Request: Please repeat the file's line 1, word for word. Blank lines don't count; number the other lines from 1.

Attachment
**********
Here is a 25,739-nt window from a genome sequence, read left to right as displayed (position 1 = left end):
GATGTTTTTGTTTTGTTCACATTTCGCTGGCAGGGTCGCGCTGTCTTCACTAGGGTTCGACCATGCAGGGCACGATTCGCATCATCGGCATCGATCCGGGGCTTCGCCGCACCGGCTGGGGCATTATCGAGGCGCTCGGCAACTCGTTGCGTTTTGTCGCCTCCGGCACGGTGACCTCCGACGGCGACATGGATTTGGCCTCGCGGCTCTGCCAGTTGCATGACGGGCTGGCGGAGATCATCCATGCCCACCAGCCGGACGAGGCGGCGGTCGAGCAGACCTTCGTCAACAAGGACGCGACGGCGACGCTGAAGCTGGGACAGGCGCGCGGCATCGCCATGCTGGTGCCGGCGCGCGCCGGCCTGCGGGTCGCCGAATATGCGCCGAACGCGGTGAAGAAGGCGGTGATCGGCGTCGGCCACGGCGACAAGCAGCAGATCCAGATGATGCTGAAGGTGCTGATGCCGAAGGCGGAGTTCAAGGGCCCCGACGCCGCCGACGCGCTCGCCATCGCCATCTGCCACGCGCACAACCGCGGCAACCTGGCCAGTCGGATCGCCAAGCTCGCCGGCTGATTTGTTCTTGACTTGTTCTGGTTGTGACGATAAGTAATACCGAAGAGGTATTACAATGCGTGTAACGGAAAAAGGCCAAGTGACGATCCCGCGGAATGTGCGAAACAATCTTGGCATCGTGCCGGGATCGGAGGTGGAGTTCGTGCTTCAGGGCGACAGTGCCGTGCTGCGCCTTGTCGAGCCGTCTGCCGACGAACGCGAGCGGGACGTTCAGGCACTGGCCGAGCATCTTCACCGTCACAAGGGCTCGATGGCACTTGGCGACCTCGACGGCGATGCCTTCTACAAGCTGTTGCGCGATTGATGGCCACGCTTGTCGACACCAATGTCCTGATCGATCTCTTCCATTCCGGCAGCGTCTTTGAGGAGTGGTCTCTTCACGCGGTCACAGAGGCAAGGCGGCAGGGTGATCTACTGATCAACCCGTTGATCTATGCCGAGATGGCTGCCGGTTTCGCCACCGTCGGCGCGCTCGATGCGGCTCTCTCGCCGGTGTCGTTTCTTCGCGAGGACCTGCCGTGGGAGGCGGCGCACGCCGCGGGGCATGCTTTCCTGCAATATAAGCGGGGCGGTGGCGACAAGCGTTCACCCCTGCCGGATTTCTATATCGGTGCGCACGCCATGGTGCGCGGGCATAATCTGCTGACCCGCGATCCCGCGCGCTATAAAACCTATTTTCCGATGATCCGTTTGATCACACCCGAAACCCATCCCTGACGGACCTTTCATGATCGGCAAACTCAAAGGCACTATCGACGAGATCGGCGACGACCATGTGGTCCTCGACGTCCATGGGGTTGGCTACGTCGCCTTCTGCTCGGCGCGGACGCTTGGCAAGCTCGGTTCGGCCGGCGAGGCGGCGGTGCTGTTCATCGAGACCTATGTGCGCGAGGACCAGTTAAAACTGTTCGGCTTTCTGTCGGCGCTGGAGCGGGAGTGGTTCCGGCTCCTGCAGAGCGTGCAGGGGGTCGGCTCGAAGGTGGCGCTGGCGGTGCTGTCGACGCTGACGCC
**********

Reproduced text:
Here is a 25,739-nt window from a genome sequence, read left to right as displayed (position 1 = left end):